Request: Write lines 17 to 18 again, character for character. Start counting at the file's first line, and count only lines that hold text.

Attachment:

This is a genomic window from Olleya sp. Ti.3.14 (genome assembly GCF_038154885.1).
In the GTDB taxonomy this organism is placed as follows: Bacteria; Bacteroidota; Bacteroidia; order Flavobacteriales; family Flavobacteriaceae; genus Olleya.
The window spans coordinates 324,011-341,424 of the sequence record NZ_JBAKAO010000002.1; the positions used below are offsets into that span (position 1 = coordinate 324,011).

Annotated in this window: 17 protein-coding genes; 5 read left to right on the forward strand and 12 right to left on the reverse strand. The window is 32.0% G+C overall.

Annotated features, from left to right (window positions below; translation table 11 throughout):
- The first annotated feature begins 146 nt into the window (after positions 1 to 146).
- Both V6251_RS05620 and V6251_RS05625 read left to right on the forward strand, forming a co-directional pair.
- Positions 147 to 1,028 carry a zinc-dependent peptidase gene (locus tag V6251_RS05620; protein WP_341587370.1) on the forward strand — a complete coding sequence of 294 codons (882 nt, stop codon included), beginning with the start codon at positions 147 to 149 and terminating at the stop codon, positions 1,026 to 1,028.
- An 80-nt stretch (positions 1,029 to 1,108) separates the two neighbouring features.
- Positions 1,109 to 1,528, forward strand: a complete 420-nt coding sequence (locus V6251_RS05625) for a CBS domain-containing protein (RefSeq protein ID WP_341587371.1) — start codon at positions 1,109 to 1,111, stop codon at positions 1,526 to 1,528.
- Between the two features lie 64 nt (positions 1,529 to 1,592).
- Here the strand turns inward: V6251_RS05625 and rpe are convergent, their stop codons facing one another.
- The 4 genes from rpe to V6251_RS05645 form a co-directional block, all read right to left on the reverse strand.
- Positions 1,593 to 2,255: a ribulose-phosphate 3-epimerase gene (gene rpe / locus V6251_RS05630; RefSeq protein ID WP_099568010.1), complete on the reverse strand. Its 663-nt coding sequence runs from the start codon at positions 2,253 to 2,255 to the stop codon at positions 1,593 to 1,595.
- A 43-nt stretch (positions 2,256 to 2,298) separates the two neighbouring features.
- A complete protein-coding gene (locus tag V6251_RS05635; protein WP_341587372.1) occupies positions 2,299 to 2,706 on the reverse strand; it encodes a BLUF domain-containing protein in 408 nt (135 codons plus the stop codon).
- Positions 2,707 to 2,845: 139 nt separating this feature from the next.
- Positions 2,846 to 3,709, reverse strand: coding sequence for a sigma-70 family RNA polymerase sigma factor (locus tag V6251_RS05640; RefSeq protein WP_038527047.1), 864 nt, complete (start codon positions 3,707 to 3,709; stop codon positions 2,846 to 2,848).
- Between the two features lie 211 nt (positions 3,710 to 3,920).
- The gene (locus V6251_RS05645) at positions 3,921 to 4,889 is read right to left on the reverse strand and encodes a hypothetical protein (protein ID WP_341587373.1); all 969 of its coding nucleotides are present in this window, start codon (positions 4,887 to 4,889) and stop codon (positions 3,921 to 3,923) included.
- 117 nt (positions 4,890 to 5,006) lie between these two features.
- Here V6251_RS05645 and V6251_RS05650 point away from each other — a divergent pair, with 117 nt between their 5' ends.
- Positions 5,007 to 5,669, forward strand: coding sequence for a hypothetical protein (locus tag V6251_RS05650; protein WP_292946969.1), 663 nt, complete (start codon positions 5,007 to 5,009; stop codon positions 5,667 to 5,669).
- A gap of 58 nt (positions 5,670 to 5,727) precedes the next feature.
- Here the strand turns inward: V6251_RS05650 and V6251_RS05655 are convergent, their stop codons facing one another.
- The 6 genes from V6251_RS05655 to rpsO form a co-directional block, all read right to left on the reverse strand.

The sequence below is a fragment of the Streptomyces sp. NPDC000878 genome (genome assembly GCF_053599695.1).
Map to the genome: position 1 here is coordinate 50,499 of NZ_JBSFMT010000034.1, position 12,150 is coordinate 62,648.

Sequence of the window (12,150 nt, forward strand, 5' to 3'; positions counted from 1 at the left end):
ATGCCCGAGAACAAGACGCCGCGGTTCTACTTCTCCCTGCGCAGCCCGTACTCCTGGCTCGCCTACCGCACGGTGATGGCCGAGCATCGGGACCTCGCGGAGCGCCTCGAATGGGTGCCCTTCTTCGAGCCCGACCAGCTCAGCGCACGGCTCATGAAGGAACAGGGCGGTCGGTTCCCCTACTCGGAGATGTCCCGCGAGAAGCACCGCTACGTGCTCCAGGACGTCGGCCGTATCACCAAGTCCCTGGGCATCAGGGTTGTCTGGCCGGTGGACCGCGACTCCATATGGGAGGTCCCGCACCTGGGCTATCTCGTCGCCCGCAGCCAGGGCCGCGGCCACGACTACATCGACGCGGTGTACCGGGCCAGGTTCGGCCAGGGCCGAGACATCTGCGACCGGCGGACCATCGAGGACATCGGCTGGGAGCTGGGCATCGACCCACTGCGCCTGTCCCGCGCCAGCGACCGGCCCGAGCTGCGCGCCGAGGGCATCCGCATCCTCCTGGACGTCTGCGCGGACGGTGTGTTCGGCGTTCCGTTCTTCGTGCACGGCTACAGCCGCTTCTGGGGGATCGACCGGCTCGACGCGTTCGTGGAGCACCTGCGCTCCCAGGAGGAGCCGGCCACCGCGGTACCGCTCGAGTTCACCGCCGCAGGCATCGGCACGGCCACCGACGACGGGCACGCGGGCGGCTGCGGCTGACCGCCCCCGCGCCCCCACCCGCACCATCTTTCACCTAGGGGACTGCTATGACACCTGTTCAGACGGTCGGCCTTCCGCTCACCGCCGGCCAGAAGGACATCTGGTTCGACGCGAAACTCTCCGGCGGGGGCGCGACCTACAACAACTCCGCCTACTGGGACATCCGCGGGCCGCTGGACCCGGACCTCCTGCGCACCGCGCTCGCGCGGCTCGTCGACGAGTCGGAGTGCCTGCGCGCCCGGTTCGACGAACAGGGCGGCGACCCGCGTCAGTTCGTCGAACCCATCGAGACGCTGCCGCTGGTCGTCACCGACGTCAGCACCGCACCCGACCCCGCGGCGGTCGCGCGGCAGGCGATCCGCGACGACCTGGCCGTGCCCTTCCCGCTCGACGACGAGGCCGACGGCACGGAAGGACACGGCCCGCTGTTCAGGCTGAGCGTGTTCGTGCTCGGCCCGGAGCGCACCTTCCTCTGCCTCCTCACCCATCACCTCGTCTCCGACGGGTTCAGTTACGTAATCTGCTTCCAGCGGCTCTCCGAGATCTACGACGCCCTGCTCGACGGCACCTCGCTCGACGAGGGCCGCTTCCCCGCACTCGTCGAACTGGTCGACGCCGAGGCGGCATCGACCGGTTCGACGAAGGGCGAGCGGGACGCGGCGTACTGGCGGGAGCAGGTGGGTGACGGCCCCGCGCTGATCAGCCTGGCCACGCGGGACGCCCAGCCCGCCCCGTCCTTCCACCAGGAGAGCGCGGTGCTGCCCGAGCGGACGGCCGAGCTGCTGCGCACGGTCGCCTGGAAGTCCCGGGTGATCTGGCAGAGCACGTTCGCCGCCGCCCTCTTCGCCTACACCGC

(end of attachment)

- Positions 2,707 to 2,845: 139 nt separating this feature from the next.
- Positions 2,846 to 3,709, reverse strand: coding sequence for a sigma-70 family RNA polymerase sigma factor (locus tag V6251_RS05640; RefSeq protein WP_038527047.1), 864 nt, complete (start codon positions 3,707 to 3,709; stop codon positions 2,846 to 2,848).